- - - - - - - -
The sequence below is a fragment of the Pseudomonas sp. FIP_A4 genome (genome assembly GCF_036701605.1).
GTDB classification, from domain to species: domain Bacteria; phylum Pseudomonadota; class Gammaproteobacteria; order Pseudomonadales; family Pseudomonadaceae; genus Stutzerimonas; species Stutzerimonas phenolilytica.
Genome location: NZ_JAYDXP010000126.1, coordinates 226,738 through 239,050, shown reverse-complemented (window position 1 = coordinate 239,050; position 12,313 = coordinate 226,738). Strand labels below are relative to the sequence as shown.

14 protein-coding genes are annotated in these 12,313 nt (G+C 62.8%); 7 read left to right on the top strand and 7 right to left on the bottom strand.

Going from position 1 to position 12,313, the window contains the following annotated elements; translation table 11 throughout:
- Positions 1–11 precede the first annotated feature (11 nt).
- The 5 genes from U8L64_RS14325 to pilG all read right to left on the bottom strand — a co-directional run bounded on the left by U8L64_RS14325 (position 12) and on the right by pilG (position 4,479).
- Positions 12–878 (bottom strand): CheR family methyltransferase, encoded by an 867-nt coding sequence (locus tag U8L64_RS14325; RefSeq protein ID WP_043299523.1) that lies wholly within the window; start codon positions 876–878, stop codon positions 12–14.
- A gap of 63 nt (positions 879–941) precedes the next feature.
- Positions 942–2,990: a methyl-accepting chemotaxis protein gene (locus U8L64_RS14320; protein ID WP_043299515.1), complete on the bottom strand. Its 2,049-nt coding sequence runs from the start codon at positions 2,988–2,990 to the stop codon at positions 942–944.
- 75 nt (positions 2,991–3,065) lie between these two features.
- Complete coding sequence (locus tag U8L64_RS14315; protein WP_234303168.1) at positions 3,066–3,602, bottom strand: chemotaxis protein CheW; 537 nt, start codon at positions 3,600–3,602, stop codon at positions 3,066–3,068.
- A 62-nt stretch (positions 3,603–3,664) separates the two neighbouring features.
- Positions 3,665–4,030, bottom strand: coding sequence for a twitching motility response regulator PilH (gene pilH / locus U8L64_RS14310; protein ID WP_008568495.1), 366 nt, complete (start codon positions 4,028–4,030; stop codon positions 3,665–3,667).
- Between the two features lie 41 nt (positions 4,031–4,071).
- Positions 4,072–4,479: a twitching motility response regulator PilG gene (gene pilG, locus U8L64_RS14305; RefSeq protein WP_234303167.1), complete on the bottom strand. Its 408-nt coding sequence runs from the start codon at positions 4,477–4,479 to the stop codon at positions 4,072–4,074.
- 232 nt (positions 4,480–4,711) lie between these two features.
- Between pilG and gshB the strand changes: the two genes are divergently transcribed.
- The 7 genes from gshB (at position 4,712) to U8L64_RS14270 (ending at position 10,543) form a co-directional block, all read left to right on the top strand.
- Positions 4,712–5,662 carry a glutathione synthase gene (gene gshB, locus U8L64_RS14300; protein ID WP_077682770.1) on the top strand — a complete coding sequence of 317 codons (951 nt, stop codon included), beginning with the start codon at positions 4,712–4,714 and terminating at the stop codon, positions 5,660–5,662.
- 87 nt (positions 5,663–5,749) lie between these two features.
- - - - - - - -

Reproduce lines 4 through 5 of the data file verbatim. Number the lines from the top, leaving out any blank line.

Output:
14 protein-coding genes are annotated in these 12,313 nt (G+C 62.8%); 7 read left to right on the top strand and 7 right to left on the bottom strand.

Going from position 1 to position 12,313, the window contains the following annotated elements; translation table 11 throughout: